The Indian Institute of Tropical Meteorology (IITM) in Pune is getting a 10 petaflops supercomputer to improve its meteorological research and modeling abilities.

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This will run alongside the IITM’s current four petaflops supercomputer, Pratyush, and assist with weather models under the Mission Monsoon Phase 3.

The Monsoon Mission was launched in 2012 to develop state-of-the-art monsoon prediction systems for short, medium, and long-term forecasts. The expected date of arrival for the new supercomputer has not been shared, nor have details of the hardware and specifications. The high-performance computing (HPC) system will be housed at the IITM in Pune, Maharashtra.

In addition to the 10 petaflops HPC at IITM, the Indian Ministry of Earth Science (MoES) has issued a purchase order for a combined capacity of 18 petaflops for the problem of forecasting and studying the weather.

While separate institutes, the two work in conjunction. IITM focuses on longer-term forecast projects, thus needing more compute power than the National Centre for Medium-Range Weather Forecasting, where the second meteorology-dedicated supercomputer lives.

Kiren Rijiju, union minister at MoES, said: “Currently, the country’s supercomputers Pratyush and Mihir, with a combined capacity of 6.8 petaflops are housed at the Indian IITM, Pune, and the National Centre for Medium-Range Weather Forecasting (NCMRWF), Noida, respectively. They were made operational in 2018. The new supercomputers too will be housed at these institutes,” he said.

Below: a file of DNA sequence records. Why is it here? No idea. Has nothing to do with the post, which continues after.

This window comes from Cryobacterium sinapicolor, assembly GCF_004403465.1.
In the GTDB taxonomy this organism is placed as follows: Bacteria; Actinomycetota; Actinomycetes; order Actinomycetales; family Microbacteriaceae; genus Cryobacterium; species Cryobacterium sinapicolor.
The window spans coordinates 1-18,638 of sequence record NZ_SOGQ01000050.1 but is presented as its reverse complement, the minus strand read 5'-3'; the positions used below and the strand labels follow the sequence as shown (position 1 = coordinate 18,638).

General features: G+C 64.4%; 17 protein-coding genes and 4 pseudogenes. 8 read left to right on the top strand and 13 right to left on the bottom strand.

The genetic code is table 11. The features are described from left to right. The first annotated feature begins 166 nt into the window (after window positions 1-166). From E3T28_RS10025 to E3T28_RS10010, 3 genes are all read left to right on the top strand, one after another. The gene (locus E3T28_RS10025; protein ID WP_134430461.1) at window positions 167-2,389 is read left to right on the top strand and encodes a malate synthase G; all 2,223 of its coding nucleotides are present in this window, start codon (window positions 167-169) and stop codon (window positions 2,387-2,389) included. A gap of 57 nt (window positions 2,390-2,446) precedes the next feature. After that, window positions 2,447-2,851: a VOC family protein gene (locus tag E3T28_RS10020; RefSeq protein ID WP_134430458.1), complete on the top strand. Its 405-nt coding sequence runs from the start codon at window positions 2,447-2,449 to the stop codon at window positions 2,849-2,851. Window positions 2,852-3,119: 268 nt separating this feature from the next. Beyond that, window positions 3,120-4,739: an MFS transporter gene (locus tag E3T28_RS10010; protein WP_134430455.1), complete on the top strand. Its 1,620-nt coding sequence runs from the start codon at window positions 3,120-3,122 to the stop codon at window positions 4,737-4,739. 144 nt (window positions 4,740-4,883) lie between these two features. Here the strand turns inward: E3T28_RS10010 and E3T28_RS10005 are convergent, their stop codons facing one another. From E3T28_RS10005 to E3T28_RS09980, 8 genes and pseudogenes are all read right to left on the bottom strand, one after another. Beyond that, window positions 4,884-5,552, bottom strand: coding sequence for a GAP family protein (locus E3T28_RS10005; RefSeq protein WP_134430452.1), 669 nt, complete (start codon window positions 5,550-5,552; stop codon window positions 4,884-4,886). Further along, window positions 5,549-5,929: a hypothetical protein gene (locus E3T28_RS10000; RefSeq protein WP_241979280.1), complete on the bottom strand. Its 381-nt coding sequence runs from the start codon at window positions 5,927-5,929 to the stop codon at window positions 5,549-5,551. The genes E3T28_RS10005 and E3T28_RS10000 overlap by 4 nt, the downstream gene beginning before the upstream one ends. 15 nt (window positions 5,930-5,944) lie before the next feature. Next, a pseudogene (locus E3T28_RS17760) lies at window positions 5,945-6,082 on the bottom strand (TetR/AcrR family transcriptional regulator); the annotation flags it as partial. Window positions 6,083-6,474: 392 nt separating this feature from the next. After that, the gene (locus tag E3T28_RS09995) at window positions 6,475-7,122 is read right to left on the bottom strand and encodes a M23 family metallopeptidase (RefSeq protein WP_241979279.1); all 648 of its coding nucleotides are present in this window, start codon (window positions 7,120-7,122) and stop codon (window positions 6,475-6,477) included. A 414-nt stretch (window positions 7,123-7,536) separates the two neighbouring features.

The newly planned supercomputers were announced at a talk held by Minister Rijiju and attended by Secretary M Ravichandran and ITM director, R Krishnan.

According to Ravichandran, the decision is partly motivated by the “extremely erratic” climatic behavior. The additional computation power will double the ability to map climate changes from a resolution of 12x12 km to 6x6 km.

The event saw two memorandums of understanding (MoUs) signed: one between the IITM, Pune and Tezpur University, and the Arybhatta Research Institute of Observational Sciences to pool their expertise, resources, and research capabilities to address environmental challenges.

The IITM is currently home to the Pratyush HPC system that was launched in 2018. This supercomputer is based on a HPE Cray XC40 liquid-cooled system with 3,315 nodes running Intel Xeon Broadwell E5-2695 processors, for a total of four petaflops.

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